On October 12th, 2017, at 2:54 in the afternoon, I returned on a humanitarian flight to New York. I returned to Andrés with two suitcases, Nuestra Señora de la Caridad, a photo of my mother, a photo of my grandparents, the diploma from my master’s degree, a diary, and six books. The American Red Cross greeted me at JFK. They gave me a little bag of toiletries, including a mirror. They took my information and gave me various pamphlets with telephone numbers for emergency assistance.

The departure flight cost $103, the JetBlue assistant told me while she was checking my bags. The luggage flies free under the circumstances. Save your money, she said—you’ll need it.

I looked her in the eyes. Her half smile. The airport, taken over by the U.S. military. All around, desperate people trying to get out. The endless line at security. The plane filled to capacity. I saved that $72 through my whole time in the city, like Bernardo Vega in his memoirs. In the end, with this same $72, I paid the luggage fees for my return to Puerto Rico.

I had chosen a widow seat. So I got settled and tried to forget the rest. It’s important not to think. I learned that from Pedro Juan Gutiérrez. But it was impossible. Minutes later, the plane taking off. Then the sound of the turbines, the engine, the cries of a newborn and everything that awaited me. The last weeks after Maria’s assault had been too much, right in front of my eyes; trying to sleep, trying to accommodate myself to the new reality, trying to ensure that nobody at home stopped eating in the interim. Even just the previous day had been a lot. My mother crying, leaning on the doorframe and watching me pack my suitcases. Two cups of wine poured out for a bitter toast. That long and painful scene. She was already worn out and empty from the death of her mother three months earlier. So my departure intensified that loss. Her only son leaving her in the middle of all that. Her only son leaving for another country to live with a man.

I returned to all that again and again inside the plane. Below, the ravaged mangroves of Piñones. The riven palms. From there the whole panorama of foliage like blown straw, the lack of green. The orange sand delineating the new coastline. The beaches of many blues where I grew up. And later a dense downpour that erased the last image of the Island with clouds. We were in the thick of them for a while. Just white and grey through the windows. Soon, turbulence. Minutes later the immensity of the Atlantic. Patches of clouds below, incredibly white. As soon as I grew calm, I turned to see the woman next to me. She was crying quietly. Maybe 60 years old. The man in seat D11 was also crying. I remember it clearly because I wrote a poem on that flight, including them.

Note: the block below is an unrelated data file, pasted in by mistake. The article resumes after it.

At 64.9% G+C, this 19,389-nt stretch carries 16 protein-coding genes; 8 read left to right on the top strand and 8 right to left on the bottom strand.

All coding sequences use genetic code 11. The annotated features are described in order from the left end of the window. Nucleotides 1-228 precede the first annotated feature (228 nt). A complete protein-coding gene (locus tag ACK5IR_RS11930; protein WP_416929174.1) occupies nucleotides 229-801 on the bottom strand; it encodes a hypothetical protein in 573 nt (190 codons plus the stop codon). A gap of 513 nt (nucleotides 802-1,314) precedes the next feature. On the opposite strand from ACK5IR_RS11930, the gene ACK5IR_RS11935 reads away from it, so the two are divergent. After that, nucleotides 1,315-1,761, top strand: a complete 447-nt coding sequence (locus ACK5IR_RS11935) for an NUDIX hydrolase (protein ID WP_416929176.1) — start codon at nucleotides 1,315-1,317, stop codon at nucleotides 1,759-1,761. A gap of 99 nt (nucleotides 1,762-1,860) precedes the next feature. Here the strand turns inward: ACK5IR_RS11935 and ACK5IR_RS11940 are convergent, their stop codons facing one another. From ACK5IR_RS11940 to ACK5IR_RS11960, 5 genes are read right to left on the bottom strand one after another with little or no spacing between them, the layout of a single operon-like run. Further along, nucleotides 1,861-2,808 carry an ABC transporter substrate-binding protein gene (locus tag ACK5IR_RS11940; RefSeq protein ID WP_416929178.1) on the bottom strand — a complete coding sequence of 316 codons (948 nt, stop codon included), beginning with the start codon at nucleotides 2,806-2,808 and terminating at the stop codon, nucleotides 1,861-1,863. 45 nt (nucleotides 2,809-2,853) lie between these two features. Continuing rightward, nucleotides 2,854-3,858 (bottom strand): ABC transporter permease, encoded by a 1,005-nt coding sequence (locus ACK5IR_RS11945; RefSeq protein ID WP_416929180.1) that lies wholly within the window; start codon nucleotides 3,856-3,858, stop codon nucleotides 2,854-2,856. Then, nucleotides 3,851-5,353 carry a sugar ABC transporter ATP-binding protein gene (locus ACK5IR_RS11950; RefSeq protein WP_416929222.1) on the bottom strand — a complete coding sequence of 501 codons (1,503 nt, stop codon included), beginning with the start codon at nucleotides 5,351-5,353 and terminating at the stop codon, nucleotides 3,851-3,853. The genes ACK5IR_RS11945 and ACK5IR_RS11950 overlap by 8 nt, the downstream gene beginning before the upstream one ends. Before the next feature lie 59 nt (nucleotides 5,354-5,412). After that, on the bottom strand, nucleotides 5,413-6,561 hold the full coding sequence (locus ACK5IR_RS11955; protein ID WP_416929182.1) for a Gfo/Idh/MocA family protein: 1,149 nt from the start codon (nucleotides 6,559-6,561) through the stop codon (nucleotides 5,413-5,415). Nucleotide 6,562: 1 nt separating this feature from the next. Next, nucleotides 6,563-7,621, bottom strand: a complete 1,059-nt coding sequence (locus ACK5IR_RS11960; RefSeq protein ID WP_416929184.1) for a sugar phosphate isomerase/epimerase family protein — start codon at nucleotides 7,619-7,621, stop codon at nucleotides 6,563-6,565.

On the long ride to Cayey, Andrés listened closely without letting my hand go. We went at the perfect speed for me to narrate everything in detail. Sometimes the car seemed to float over the highway. We took the exit to town, the winding road between the mountains, from the Buena Vista barrio til Toíta, and finally parked in front of my mother’s house. It was midnight. I unloaded the suitcases. Immediately, I remember, we both looked up. The February sky open to the stars. The constellations almost like a map. The grandeur of the night around us. That was when I realized that the stars were the night’s only light. In the distance, a couple of houses lit by generators, but the mountains swallowed up in the darkness.

Almost five months after the hurricane, my family, my neighbors, and hundreds of communities across the country continued without electricity. My house asleep. The coquís, the crickets, and the owls in the silence. I breathed deeply, understanding what I was returning to, and said goodbye to Andrés. A long hug and kiss in front of the gate.

Xavier Valcárcel

Xavier Valcárcel is a visual artist and cultural activist. In 2009, he founded Atarraya Cartonera, a guerilla press, with Nicole Cecilia Delgado. His books include Cama onda, Anzuelos y Carnadas with Ángel Antonio Ruiz, Palo de lluvia, Restos de lumbre y despedida, El deber del pan and Fe de calendario, as well as Aterrizar no es regreso, a crónica.

Carina del Valle Schorske

Carina del Valle Schorske is a writer and translator based in New York City. Her work has appeared in the New York Times Magazine, Longreads, Bookforum, The Believer, and Virginia Quarterly Review, among many other venues. She won Gulf Coast’s 2016 Prize for her translations of the poet Marigloria Palma, and collaborated with Erica Mena, Ricardo Maldonado, and Raquel Salas Rivera on the bilingual anthology project Puerto Rico en mi corazón. Her first essay collection, The Other Island, is forthcoming from Riverhead in 2020. She was recently awarded a Whiting Creative Nonfiction Grant.